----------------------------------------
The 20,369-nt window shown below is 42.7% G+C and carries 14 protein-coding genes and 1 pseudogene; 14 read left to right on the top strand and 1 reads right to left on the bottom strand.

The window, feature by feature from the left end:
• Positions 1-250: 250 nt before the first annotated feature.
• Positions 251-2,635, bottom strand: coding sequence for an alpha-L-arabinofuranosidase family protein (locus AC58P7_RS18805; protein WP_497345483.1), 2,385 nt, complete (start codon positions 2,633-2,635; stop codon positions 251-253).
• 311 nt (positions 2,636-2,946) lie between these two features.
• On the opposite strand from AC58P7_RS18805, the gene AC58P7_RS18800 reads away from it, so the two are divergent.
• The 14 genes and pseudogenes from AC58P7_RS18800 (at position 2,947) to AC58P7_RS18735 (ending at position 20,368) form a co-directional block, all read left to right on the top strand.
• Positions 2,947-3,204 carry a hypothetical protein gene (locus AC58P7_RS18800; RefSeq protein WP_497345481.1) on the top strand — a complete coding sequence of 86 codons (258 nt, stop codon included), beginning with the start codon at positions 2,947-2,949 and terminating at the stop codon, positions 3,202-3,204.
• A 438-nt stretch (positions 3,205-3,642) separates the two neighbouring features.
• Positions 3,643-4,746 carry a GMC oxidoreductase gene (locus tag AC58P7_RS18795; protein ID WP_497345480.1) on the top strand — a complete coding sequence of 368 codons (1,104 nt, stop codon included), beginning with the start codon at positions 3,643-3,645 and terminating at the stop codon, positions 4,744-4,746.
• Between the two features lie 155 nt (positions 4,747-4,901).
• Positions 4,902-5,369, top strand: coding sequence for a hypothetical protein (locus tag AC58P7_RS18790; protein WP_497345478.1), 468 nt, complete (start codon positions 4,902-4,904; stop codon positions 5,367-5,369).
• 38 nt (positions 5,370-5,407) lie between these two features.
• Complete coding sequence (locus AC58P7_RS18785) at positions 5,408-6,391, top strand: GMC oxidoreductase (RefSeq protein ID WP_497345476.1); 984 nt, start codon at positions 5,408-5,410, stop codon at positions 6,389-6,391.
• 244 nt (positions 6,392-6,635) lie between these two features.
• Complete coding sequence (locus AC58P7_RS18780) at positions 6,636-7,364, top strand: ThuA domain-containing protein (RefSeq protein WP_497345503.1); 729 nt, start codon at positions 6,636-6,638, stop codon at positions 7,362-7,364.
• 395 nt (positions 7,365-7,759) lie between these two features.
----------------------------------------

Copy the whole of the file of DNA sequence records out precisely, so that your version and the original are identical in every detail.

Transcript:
The 20,369-nt window shown below is 42.7% G+C and carries 14 protein-coding genes and 1 pseudogene; 14 read left to right on the top strand and 1 reads right to left on the bottom strand.

The window, feature by feature from the left end:
• Positions 1-250: 250 nt before the first annotated feature.
• Positions 251-2,635, bottom strand: coding sequence for an alpha-L-arabinofuranosidase family protein (locus AC58P7_RS18805; protein WP_497345483.1), 2,385 nt, complete (start codon positions 2,633-2,635; stop codon positions 251-253).
• 311 nt (positions 2,636-2,946) lie between these two features.
• On the opposite strand from AC58P7_RS18805, the gene AC58P7_RS18800 reads away from it, so the two are divergent.
• The 14 genes and pseudogenes from AC58P7_RS18800 (at position 2,947) to AC58P7_RS18735 (ending at position 20,368) form a co-directional block, all read left to right on the top strand.
• Positions 2,947-3,204 carry a hypothetical protein gene (locus AC58P7_RS18800; RefSeq protein WP_497345481.1) on the top strand — a complete coding sequence of 86 codons (258 nt, stop codon included), beginning with the start codon at positions 2,947-2,949 and terminating at the stop codon, positions 3,202-3,204.
• A 438-nt stretch (positions 3,205-3,642) separates the two neighbouring features.
• Positions 3,643-4,746 carry a GMC oxidoreductase gene (locus tag AC58P7_RS18795; protein ID WP_497345480.1) on the top strand — a complete coding sequence of 368 codons (1,104 nt, stop codon included), beginning with the start codon at positions 3,643-3,645 and terminating at the stop codon, positions 4,744-4,746.
• Between the two features lie 155 nt (positions 4,747-4,901).
• Positions 4,902-5,369, top strand: coding sequence for a hypothetical protein (locus tag AC58P7_RS18790; protein WP_497345478.1), 468 nt, complete (start codon positions 4,902-4,904; stop codon positions 5,367-5,369).
• 38 nt (positions 5,370-5,407) lie between these two features.
• Complete coding sequence (locus AC58P7_RS18785) at positions 5,408-6,391, top strand: GMC oxidoreductase (RefSeq protein ID WP_497345476.1); 984 nt, start codon at positions 5,408-5,410, stop codon at positions 6,389-6,391.
• 244 nt (positions 6,392-6,635) lie between these two features.
• Complete coding sequence (locus AC58P7_RS18780) at positions 6,636-7,364, top strand: ThuA domain-containing protein (RefSeq protein WP_497345503.1); 729 nt, start codon at positions 6,636-6,638, stop codon at positions 7,362-7,364.
• 395 nt (positions 7,365-7,759) lie between these two features.